STAND. COM. REP. NO. 2390
RE: S.B. No. 2193
Honorable Ronald D. Kouchi
President of the Senate
Thirtieth State Legislature
Regular Session of 2020
State of Hawaii
Your Committee on Labor, Culture and the Arts, to which was referred S.B. No. 2193 entitled:
"A BILL FOR AN ACT RELATING TO EMPLOYMENT DISCRIMINATION,"
begs leave to report as follows:
The purpose and intent of this measure is to limit the convictions that may be used in employment decisions from all convictions in the most recent ten years to felony convictions that occurred in the most recent five years and misdemeanor convictions that occurred in the most recent three years.
Your Committee received testimony in support of this measure from the Hawai‘i Civil Rights Commission, Office of Hawaiian Affairs, Community Alliance on Prisons, American Civil Liberties of Hawai‘i, ‘Ahahui o Hawai‘i Advocates for Native Hawaiian Justice at the William S. Richardson School of Law, International Longshore Warehouse Union Local 142, and seven individuals. Your Committee received comments on this measure from the Department of Human Resources Development and Department of Human Resources of the City and County of Honolulu.
Your Committee finds that meaningful opportunities for gainful and legitimate employment are necessary for people with criminal records to achieve economic stability for themselves and their families. Your Committee also finds that legitimate employment is significantly correlated with lower recidivism rates for individuals with past convictions, and ensuring more meaningful employment opportunities for people with criminal records may therefore be key to reducing crime and improving public safety in the long-term.
Your Committee further finds that unfortunately, a job applicant's criminal record, including their conviction history, can itself serve as a barrier to employment opportunities, as employers may have express or unconscious biases against hiring or retaining those with a record, even where those records are extremely old, for relatively minor crimes, or unrelated to specific employment opportunities. Recognizing this, the Hawaii legislature was at the forefront of a national movement to pass "ban the box" legislation, which was intended to address the employment hurdles that people with criminal records face. Hawaii's current "ban the box" law generally prohibits the use of arrest and court records as a basis for employment discrimination, subject to exceptions for certain occupations, and for the use of conviction records up to ten years old, if those records have a "rational relationship" to the duties and responsibilities of the position in question.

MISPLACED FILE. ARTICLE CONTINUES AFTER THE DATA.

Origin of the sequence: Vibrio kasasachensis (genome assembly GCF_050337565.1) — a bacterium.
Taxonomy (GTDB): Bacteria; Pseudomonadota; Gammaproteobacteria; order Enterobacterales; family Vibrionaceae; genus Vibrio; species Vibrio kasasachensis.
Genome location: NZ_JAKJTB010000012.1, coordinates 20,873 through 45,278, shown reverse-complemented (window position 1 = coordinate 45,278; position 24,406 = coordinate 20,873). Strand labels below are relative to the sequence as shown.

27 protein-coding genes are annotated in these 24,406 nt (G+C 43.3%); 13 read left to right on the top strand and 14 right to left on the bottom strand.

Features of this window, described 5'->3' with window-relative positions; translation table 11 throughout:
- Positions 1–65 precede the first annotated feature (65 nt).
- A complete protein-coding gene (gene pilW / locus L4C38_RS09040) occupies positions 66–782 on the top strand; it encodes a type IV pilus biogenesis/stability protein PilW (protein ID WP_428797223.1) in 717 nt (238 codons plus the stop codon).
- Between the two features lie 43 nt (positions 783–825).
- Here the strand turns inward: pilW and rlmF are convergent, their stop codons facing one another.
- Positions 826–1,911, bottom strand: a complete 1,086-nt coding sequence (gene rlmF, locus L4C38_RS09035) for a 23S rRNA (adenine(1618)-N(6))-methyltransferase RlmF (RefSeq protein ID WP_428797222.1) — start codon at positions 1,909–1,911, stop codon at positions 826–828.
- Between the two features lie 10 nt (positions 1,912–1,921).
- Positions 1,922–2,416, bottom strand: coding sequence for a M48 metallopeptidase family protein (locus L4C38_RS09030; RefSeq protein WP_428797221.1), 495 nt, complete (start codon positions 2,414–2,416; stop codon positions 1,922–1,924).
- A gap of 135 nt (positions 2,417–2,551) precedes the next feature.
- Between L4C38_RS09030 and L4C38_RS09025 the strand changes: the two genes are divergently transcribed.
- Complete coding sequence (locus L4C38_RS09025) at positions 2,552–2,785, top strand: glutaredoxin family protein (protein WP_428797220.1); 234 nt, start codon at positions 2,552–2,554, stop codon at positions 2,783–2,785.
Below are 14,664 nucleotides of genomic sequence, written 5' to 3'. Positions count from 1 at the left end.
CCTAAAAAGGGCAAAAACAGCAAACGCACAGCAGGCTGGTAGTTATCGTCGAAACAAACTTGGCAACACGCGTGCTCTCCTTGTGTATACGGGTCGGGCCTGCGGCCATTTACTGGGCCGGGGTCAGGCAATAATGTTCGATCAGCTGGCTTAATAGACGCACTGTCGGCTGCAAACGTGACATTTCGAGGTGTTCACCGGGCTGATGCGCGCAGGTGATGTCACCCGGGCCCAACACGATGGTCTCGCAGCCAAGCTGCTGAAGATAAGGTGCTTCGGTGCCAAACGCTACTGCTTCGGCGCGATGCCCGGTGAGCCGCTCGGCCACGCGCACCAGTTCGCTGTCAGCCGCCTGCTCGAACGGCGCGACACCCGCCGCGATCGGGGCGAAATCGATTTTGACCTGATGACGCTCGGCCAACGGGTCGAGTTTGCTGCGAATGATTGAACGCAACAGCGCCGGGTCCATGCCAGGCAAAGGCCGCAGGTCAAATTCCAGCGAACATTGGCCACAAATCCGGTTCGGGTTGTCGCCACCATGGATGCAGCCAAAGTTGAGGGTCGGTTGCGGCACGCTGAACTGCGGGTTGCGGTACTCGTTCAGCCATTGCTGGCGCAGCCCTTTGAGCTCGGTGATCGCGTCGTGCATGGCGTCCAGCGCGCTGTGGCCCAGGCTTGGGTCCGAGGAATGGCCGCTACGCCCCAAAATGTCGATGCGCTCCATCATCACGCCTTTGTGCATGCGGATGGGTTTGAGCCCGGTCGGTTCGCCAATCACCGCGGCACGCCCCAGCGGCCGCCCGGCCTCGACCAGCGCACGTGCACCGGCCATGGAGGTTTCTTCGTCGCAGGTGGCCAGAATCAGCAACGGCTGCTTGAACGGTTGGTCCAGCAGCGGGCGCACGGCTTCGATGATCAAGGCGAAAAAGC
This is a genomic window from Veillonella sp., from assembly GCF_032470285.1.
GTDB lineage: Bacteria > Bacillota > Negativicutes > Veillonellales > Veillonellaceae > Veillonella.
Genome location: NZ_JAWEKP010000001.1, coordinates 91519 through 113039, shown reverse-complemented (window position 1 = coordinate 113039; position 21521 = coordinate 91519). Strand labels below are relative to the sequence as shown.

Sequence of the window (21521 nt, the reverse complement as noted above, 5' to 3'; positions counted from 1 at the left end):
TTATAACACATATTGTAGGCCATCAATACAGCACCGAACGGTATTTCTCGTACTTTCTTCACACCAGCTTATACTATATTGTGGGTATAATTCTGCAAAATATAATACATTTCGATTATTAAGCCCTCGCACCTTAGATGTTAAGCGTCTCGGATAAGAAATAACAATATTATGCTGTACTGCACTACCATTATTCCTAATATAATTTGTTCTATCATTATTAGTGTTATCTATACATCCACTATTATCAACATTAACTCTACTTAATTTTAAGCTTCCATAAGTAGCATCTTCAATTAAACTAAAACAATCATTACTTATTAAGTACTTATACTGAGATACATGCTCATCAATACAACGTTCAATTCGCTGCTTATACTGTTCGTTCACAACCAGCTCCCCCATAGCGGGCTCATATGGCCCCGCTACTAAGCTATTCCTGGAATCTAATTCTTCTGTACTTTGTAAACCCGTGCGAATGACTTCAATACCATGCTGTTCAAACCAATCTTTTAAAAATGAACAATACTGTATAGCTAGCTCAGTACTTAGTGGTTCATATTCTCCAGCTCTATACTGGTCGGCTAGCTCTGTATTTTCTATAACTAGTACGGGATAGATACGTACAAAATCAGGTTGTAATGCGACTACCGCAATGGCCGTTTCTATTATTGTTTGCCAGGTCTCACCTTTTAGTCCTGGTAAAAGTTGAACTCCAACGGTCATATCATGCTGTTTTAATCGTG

Your Committee also finds that unfortunately, Hawaii's current "ban the box" law, and specifically its ten-year conviction record "lookback" exception, may continue to facilitate employment discrimination against individuals who have a criminal history, but who have long since paid their debt to society, and who pose little to no risk to an employer or the public. For example, employers may use conviction information they acquire in a ten-year background check explicitly allowed under the law to ostensibly justify discrimination against those with a conviction record, regardless of the age of their conviction or relevance to the job at hand. Even employers and human resource professionals with good intentions may be affected by unconscious biases and make adverse decisions against wholly qualified employees and prospective employees who have a ten-year-old record. Compounding this problem, background checks are often inaccurate, and can still show arrest and expunged records in conflict with what is currently allowed to be used under the existing statute; accordingly, even those who have not been convicted of a crime or who have had their records expunged may continue to face employment challenges as a result of the currently allowed ten-year "lookback" period.
Your Committee notes that the currently allowed ten-year lookback period for conviction records should be shortened to reduce unnecessary employment discrimination against those with old and relatively minor conviction records, in furtherance of their economic self-sufficiency, and to reduce crime and recidivism rates.
This measure therefore serves to limit the convictions that may be used in employment decisions from all convictions in the most recent ten years to felony convictions that occurred in the most recent five years and misdemeanor convictions that occurred in the most recent three years. This measure is not intended to amend or affect existing exceptions that explicitly allow the use of criminal history-related records for certain occupations (such as department of education employees) and specific circumstances (such as sex offender registration).
As affirmed by the record of votes of the members of your Committee on Labor, Culture and the Arts that is attached to this report, your Committee is in accord with the intent and purpose of S.B. No. 2193 and recommends that it pass Second Reading and be referred to your Committee on Judiciary.
Respectfully submitted on behalf of the members of the Committee on Labor, Culture and the Arts,
BRIAN T. TANIGUCHI, Chair